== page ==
Some of these allegations appeared to be backed up by notes and testimony from local doctors who had treated the men after they were released to Afghan police custody. The materials included a statement from the hospital employee who prepared Naseer’s body for burial. His corpse was described as being black and green and swollen. His mother’s words said “the entire body was full of injuries.”

However, as our reporting continued, we learned that there may have been another scenario presented to investigators. Right after the boy’s death, ODA 2021 held a meeting at which team members were told that the young militiaman died of complications from a urinary tract infection, an American present at the base told us. He went on to let us know that the purpose of the meeting was to make sure that everyone was on the same page in case there was an investigation.

Attributing Naseer’s death solely to natural causes cut against everything we’d learned in our reporting thus far. A prominent forensic pathologist confirmed that the descriptions of the body obtained by the Times indicated the cause of death was blunt force trauma, not organ failure. Although there was a hospital 10 minutes away, the team apparently did not summon a doctor as Naseer’s condition deteriorated. Most important, the team commander concealed Naseer’s death from his chain of command, who said they did not learn of it until revealed by the Times 18 months later. None of the other team members or their associates broke their silence, either, not even to inform the Red Cross.

Our reporting also had uncovered that within days of Naseer’s death, an ODA 2021 team member had shot in the face and killed Wakil Mohammed, an unarmed woodcutter who had been rounded-up for questioning after a firefight in the nearby village of Wazi. The team commander concealed the circumstances of that death from his superiors, as well.

In 2004, when we had contacted the Armed Forces Institute of Pathology, which keeps track of detainee deaths, a spokesman said they had no record of Jamal Naseer. Now, late in our second round of reporting two years later, we were hearing intimations that CID might be considering the team’s explanation as the cause for Naseer’s death. We wondered if there might be a death certificate, which is something we were never able to confirm. Forensic evidence in the case was scant, because the family, for religious reasons, refused to allow the body to be disinterred.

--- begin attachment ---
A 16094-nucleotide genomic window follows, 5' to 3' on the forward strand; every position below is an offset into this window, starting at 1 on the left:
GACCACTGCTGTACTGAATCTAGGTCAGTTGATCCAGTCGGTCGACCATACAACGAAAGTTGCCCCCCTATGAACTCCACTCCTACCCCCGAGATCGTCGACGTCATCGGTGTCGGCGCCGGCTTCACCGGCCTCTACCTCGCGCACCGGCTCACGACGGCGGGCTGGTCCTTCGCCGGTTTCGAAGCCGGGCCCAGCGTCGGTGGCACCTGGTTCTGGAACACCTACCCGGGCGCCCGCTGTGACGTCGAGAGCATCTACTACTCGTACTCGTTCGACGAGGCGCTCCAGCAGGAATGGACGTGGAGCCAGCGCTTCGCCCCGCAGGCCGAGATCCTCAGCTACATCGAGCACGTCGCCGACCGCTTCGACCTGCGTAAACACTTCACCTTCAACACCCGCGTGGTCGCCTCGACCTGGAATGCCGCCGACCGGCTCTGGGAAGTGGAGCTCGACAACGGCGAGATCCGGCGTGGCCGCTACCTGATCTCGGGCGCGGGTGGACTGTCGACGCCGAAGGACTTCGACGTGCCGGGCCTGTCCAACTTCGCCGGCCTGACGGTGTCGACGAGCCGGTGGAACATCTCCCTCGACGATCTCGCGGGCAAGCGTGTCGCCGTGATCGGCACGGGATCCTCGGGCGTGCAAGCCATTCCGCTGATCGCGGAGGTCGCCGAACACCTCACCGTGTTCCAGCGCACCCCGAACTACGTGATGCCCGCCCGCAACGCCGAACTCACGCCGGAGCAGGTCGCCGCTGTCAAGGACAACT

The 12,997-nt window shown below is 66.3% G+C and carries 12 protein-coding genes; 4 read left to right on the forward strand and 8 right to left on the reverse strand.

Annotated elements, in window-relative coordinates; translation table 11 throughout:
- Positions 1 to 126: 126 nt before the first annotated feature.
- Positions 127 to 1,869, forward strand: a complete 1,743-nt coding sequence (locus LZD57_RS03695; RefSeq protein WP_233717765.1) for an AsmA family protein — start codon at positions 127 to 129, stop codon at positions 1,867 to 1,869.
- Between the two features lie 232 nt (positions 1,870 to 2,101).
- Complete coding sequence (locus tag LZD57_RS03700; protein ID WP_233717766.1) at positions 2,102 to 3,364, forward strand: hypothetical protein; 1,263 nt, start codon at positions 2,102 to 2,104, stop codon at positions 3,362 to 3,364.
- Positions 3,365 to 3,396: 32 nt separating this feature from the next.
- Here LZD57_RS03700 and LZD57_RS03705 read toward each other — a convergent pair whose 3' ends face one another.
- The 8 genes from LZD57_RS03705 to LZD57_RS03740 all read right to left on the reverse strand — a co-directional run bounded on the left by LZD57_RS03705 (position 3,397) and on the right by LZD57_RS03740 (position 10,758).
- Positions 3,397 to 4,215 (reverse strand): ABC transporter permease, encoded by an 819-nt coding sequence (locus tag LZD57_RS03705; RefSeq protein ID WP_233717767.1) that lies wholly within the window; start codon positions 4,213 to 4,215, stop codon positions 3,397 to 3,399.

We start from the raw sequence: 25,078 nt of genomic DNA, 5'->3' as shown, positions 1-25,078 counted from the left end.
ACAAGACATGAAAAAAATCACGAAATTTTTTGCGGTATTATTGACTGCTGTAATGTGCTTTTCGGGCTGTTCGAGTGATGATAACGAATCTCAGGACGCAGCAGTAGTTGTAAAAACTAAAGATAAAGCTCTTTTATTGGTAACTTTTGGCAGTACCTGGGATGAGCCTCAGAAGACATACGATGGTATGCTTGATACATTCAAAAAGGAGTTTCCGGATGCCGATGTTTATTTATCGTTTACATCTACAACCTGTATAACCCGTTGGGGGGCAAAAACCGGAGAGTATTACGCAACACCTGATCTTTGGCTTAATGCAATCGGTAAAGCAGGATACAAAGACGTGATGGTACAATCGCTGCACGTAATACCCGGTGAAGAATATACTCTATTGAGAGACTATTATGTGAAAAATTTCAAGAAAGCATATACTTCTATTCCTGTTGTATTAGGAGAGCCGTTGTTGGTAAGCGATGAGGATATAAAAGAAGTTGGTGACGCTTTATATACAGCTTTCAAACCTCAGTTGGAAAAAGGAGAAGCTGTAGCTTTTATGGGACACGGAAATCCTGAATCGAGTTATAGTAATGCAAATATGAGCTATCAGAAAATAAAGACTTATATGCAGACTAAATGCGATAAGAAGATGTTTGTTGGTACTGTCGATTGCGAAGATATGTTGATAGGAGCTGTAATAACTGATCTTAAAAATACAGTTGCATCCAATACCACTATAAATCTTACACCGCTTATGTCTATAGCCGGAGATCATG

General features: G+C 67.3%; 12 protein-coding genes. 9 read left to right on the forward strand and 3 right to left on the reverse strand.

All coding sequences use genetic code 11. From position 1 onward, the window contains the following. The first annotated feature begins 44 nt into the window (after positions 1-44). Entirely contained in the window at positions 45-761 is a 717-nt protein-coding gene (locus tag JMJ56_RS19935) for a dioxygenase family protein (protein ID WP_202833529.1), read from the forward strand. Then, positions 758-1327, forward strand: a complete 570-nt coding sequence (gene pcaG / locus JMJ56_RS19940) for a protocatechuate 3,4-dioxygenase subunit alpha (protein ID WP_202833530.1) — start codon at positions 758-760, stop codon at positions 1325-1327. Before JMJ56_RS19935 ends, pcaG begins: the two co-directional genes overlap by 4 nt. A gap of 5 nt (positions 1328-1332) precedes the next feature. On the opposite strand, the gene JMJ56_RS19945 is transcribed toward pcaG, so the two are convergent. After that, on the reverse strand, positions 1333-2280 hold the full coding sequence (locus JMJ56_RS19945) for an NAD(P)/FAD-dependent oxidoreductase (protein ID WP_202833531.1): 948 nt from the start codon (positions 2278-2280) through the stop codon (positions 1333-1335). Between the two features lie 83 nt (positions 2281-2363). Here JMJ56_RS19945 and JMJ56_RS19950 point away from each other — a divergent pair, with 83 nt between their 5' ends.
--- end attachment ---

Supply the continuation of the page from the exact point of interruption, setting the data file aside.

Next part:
So once again I contacted the pathology institute’s Public Affairs Office. But now the institute refused to answer any question I asked on the grounds that there was an ongoing investigation. Among the questions refused were:

  • “Does the pathology institute conduct forensic investigations of detainee deaths?”
  • “Did they still regard the information they gave us previously to be accurate?”
  • “And what is the procedure for reporting deaths through the medical chain of command?”

Seeking Information About Naseer’s Death

For journalists, the military’s investigative and judicial components—such as the Staff Judge Advocate, the Criminal Investigation Command, and the Office of the Armed Forces Medical Examiner—can offer more neutral guidance that can serve to reduce public skepticism about closed-door decision-making. But in this case—and this pattern seems increasingly common throughout the Bush administration—the Pentagon was refusing to disclose any information as a way to avoid providing the analytic framework necessary to assess the issue.

When I complained to the pathology institute that it was practicing excessive secrecy, the public affairs officer denied it vigorously. When I kicked my questions up to the Office of the Assistant Secretary of Defense for Health Affairs and identified myself as a reporter for the Los Angeles Times, the voice on the phone refused to reveal either the name or the telephone number of the person who handles media affairs. Someone would call me back.

Indeed, I was called back promptly by a contractor, a former colonel, who responded to my questions about medical reporting procedures in Afghanistan in March 2003 by reading me Rumsfeld’s guidance from 2005. He did not identify the document and said I couldn’t quote him, which I found out later had to do with him being a contractor. He would not name the company he worked for, but insisted that his response was authoritative. In fact, it turned out to be wrong because procedures had changed. This happened several times as other public affairs personnel replied to my questions by citing a set of rules that was not in force during the period I was examining.

Eventually I was granted an interview with the Army’s Medical Examiner, sent the correct operating procedures for reporting deaths, received confirmation that the pathology institute still had no record of Naseer’s death, and was given officious and opaque responses to some of my questions. But to do so took two months. And it required me to leapfrog the public affairs channel and call medical branch people at their homes and to threaten, cajole and plead with them for information that should have been given out crisply and professionally.

In January, CID closed its investigation into the two deaths and abuse allegations after more than two years of inquiry. They found insufficient probable cause to bring charges for either of the two deaths, even though a year earlier they had recommended murder charges against a Special Forces soldier in the killing at Wazi. Two soldiers were given noncriminal administrative letters of reprimand for “slapping” prisoners at the Gardez facility and for failing to report the death of Jamal Naseer.

During the entire course of the CID investigation, the commander of ODA 2021 at the time of both deaths continued to work full-time at the 20th Group headquarters in Birmingham, Alabama and redeployed last winter to East Africa.

Will Evans, who is with CIR, contributed reporting to this article.

"I didn't know"
Posted by Athanasios Vellianitis - Retired
03/05/2007, 03:42 PM

The L.A. Times reporting of these situations to the American people should not give them the "I didn't know" excuse as the Germans did after the Nazi Holocaust.